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Education “Still a Precious Asset”

John E. Harmon Sr. | 4/1/2015, 12:24 p.m.
I begin this month’s column with a rhetorical question: Is the education of African American Children in New Jersey, still ...

I begin this month’s column with a rhetorical question: Is the education of African American Children in New Jersey, still important? I believe that the primary goal should be ensuring that all of New Jersey’s children receive the best education available.

John E. Harmon, Sr.

John E. Harmon, Sr.

There is a great debate in many urban communities about traditional public schools and charter schools. The irony is that both systems of education are in fact public, which is not a commonly known fact. I have witnessed several elected officials engage in heated discussions about dollars being taking from traditional public schools to support charter schools, vouchers and alternative educational models. It is a known fact that in most instances, the cost per pupil for a traditional public school is much higher versus a charter school.

Do the parents of our children really know the difference between these educational models and their outcomes for the students and the community? If the answer is yes, to the aforementioned, why are we not more vocal in demanding the best educational system available for our children?

The purpose of the query is not to disparage the school system or the parents, but rather to encourage focused dialogue with a series of questions in mind: Is the education of African American Children in New Jersey, still important, and if the answer is yes, then the next logical question is: Are our children getting a quality education that will position them for a successful life? Which sets up the next question: What are the models that are producing successful outcomes, and are we supporting, advocating, and investing in those models? A clear and decisive answer is not evident from education administrators and professionals because there are traditional public schools and charters that are both performing less than satisfactory in their measured outcomes.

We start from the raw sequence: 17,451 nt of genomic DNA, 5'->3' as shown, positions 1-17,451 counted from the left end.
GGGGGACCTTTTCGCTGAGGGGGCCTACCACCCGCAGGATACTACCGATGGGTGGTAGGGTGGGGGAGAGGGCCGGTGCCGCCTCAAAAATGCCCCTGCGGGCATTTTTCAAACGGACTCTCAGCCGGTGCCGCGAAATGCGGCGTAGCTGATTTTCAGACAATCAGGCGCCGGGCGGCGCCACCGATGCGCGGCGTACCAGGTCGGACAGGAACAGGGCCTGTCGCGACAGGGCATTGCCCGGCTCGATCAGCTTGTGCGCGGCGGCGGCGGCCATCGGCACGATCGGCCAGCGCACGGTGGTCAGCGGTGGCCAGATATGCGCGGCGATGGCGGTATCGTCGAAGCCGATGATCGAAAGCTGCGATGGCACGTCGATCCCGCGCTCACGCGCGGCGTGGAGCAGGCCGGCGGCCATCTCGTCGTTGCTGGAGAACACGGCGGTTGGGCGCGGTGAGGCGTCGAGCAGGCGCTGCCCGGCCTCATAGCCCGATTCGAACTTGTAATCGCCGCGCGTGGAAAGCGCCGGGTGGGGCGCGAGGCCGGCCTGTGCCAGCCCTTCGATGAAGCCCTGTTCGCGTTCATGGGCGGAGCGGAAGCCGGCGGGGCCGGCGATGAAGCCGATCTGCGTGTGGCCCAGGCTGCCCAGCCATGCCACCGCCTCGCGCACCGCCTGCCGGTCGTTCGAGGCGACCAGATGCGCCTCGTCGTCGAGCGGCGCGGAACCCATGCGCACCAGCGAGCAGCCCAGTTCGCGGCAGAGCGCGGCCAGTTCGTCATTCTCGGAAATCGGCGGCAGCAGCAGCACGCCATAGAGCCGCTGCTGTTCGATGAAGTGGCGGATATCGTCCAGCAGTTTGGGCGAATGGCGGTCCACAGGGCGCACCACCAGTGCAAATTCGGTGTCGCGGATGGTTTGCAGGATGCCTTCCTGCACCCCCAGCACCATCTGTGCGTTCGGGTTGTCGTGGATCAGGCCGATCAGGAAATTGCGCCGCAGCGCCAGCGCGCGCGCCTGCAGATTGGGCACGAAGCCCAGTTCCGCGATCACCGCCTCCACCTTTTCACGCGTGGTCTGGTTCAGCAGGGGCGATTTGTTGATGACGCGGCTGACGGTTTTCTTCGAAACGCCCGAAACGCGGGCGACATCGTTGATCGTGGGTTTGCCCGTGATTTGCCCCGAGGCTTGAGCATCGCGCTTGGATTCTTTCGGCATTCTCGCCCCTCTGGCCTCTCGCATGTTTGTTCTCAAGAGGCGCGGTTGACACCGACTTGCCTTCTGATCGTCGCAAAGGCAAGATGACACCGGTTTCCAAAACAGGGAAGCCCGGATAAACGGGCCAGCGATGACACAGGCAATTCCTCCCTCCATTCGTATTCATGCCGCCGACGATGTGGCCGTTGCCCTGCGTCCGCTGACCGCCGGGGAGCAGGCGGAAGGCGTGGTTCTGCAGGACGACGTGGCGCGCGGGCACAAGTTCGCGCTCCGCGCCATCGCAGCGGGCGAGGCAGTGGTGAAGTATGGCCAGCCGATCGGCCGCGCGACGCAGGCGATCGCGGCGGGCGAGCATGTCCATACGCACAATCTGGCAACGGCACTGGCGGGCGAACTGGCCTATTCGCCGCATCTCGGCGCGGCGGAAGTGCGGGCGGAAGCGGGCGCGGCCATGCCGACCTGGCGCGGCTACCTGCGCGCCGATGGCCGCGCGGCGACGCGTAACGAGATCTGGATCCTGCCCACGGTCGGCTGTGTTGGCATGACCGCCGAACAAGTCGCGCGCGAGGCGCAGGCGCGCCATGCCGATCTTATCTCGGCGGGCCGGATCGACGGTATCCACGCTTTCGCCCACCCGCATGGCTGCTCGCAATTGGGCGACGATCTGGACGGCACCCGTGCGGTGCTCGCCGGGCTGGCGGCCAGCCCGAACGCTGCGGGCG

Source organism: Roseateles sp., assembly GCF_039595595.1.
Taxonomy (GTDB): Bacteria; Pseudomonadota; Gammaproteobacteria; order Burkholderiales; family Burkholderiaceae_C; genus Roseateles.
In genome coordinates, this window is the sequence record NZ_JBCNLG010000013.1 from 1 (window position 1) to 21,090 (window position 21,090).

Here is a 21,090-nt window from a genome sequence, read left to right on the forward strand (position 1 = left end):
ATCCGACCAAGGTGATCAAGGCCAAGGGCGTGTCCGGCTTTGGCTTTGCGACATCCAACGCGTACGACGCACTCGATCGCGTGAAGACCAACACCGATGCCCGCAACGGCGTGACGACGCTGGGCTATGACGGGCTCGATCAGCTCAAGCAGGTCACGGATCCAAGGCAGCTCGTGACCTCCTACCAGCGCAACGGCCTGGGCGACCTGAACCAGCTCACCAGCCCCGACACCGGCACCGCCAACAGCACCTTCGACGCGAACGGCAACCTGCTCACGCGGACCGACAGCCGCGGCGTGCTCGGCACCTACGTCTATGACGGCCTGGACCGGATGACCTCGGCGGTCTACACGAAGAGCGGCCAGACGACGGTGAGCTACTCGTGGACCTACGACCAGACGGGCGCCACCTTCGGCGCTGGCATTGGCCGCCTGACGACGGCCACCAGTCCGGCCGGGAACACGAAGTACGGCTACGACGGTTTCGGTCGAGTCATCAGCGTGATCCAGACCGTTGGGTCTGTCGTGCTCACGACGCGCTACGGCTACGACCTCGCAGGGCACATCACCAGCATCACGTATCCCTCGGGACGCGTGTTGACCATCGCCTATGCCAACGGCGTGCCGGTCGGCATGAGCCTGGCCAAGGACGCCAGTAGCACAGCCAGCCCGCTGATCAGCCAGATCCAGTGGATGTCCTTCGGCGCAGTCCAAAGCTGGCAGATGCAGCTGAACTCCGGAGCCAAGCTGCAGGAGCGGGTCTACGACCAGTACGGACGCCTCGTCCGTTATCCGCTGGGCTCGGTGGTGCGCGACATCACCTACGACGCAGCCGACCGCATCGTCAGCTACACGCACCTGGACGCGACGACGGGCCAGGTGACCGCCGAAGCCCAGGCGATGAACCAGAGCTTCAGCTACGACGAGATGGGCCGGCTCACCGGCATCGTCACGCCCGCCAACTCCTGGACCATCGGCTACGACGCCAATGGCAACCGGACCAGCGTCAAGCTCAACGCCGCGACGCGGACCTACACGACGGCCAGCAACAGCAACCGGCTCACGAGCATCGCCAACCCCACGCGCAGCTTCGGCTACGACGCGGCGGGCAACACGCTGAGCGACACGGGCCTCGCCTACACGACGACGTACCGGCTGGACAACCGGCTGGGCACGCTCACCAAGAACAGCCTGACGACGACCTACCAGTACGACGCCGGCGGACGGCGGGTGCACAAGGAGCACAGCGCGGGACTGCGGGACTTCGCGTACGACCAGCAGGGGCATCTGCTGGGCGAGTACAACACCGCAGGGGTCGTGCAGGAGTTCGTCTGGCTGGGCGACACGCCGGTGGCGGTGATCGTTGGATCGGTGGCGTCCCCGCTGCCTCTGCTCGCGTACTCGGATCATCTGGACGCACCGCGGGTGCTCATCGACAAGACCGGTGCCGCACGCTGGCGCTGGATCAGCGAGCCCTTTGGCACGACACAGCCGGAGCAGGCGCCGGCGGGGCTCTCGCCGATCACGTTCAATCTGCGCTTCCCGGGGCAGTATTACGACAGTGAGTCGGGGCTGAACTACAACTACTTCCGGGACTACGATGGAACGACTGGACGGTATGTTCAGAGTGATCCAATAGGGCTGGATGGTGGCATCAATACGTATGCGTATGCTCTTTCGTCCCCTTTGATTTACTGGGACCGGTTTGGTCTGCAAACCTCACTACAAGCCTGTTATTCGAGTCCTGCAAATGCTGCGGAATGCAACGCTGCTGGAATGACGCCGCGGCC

Why can’t we funnel our children into those schools that are meeting and exceeding the predetermined standards? We are unable to position our children for predetermined successful outcomes due to labor contracts and bureaucracy, etc. You may ask: How can that be possible, when most parents believe that those running the school districts are trained educational professionals who are dedicated

to producing the best and brightest minds for the future? In reality, if this belief were prevalent among education professionals, things would be incredibly different, perhaps even life-changing for those students residing in many of our urban cities in New Jersey.

Recently, I had the opportunity to hear Dr. Steve Perry. Dr. Perry is a nationally regarded advocate of education reform and founder of an innovative high school that has sent 100 percent of its students to college. His latest book, Push Has Come to Shove: Getting Our Kids the Education They Deserve – Even If It Means Picking a Fight, dissects America's public education system and reveals his secrets to success and calls to action. In 2004, he created Capital Prep, one of the nation's most successful middle/high schools, which has also sent 100% of its students to college. It has been recognized by U.S. News & World Report as one of America's best high schools.